Educating our clients, and developing/providing them with a better understanding of what works, what drives results and what we can scale and measure will be an ongoing task.

    • Not to mention the way they perceive we should measure our work…

  • Bill Dorman

    You have that too; what have you done for me lately?

    Key to me is consistency, effort and hopefully quantifiable results but also making sure expectations and reality, and what that looks like is established up front.

    • Yes! That’s why it’s so important to have an integrated program. Without it, you have zero consistency because media relations alone is so difficult.

  • Liz Reusswig

    Yikes! I’m a little surprised you received the package via FedEx…he sounds more like Pony Express kinda guy! 😉

  • I was listening to a podcast the other day with the founder of Rolling Stone Magazine and they asked him what advice he had for people wanting to do something similar, and he said “not start a magazine.” And then discussed online publishing.

    All this to say, if leaders in the print industry don’t see the importance of print anymore, neither should anyone else.

    Although we can’t tell clients that the founder of Rolling Stone thinks they are being short-sighted, so what you say to do above is a much better strategy.

    • Why can’t we? I’m totally telling clients that from now on.

  • I kinda of imagine you taking the FedEx package and throwing it at the guy’s head.

    This type of people who don’t recognize the success their team achieved are the worst. They always want more, because of this or that reason, and end up burning out their teams and driving away their PR firm.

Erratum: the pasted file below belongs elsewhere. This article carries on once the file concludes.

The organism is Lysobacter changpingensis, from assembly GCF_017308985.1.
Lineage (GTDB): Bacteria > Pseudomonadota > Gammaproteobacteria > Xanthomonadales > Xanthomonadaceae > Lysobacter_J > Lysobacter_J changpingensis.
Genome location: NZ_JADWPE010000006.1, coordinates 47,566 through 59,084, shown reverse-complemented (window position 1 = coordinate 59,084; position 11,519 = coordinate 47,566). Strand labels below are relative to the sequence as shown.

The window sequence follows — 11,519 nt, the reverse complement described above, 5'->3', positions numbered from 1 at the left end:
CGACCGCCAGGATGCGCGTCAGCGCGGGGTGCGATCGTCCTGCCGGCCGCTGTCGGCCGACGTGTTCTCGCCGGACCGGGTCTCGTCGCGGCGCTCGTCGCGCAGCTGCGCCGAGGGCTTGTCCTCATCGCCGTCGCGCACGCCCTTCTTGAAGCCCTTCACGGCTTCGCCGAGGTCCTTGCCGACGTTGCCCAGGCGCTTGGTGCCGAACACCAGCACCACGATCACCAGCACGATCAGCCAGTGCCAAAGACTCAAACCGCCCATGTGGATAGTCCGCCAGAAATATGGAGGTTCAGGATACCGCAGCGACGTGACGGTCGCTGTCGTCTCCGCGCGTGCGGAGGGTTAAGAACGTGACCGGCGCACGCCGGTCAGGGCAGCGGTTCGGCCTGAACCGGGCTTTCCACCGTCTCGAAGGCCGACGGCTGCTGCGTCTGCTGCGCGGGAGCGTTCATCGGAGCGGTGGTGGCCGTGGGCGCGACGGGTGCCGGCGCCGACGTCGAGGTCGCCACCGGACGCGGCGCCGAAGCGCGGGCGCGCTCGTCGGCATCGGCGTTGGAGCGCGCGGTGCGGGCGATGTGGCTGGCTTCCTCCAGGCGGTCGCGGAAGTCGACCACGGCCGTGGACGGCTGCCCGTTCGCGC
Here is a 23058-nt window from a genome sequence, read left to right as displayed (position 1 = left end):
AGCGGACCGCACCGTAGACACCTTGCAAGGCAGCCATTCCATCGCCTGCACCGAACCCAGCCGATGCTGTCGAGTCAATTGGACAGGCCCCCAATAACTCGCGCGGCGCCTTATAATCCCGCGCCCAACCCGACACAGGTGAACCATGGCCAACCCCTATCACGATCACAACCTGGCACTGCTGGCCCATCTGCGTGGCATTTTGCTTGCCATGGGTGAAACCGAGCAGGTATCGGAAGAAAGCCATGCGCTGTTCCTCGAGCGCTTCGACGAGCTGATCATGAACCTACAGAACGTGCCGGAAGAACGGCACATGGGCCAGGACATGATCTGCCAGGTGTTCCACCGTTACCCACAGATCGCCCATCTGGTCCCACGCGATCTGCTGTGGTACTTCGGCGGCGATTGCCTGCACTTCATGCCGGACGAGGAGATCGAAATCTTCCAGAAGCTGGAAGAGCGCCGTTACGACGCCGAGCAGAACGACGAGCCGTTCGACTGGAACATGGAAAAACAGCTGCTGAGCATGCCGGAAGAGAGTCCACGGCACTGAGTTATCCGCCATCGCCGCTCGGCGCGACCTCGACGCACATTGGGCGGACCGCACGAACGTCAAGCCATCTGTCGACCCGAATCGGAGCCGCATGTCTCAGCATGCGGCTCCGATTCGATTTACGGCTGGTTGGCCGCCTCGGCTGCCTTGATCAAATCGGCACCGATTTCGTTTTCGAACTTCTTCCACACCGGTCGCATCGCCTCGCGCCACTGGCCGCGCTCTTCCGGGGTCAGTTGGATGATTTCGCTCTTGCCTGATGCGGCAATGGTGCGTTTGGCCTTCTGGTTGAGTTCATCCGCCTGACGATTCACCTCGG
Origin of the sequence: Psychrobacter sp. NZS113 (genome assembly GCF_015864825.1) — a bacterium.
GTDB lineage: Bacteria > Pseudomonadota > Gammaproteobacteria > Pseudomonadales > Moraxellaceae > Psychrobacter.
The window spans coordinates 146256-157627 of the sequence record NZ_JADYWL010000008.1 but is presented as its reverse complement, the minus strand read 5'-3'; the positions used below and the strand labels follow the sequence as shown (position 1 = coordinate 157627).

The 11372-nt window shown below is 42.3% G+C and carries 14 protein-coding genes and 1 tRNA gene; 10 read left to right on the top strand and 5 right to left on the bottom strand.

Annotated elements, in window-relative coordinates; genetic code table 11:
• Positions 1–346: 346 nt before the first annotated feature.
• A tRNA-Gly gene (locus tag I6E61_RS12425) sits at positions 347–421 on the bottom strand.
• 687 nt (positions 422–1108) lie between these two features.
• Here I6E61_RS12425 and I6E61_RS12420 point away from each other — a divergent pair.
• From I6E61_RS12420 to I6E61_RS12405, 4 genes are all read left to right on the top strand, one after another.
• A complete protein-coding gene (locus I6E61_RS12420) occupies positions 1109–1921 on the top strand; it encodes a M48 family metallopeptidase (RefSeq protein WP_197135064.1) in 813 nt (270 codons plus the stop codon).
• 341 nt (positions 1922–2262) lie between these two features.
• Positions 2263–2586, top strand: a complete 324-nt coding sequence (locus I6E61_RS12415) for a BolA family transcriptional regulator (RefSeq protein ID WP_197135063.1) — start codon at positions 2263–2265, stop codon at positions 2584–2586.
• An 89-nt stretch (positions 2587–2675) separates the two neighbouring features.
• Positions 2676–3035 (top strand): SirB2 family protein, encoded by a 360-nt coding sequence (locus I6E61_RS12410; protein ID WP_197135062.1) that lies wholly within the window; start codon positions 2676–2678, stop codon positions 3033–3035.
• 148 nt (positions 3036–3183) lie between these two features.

Business owners, PR pros and pretty much everyone need to look around, to understand the reality happening inside and outside their industry and then build a strategy that makes sense.

    • Ha! Nope. I cried. I was super frustrated (and probably a little burned out). They weren’t a client much longer after that. The chief of corporate communications left, too. We laugh about it now.

  • Dawn Buford

    Until print media goes away entirely, you will always have those asking if it will be in print, even if 95% of everything is online. Most of any older generation will always cling to what they know like a safety blanket.

    • I love to ask Vistage groups who still gets the paper. There are always about five who do. Then I ask who actually reads it that way and maybe (maybe) one does. So, though they still subscribe to the actual hard copy, they’re getting their news online.

  • Alyson

    Yes! This is a great piece. 100% spot on… especially the part about people thinking media relations is magic and not realizing how much work goes into it.

    • My word! We just had this conversation last week. A client wanted us to get him in the print holiday guides. Um…holiday guides closed two months ago.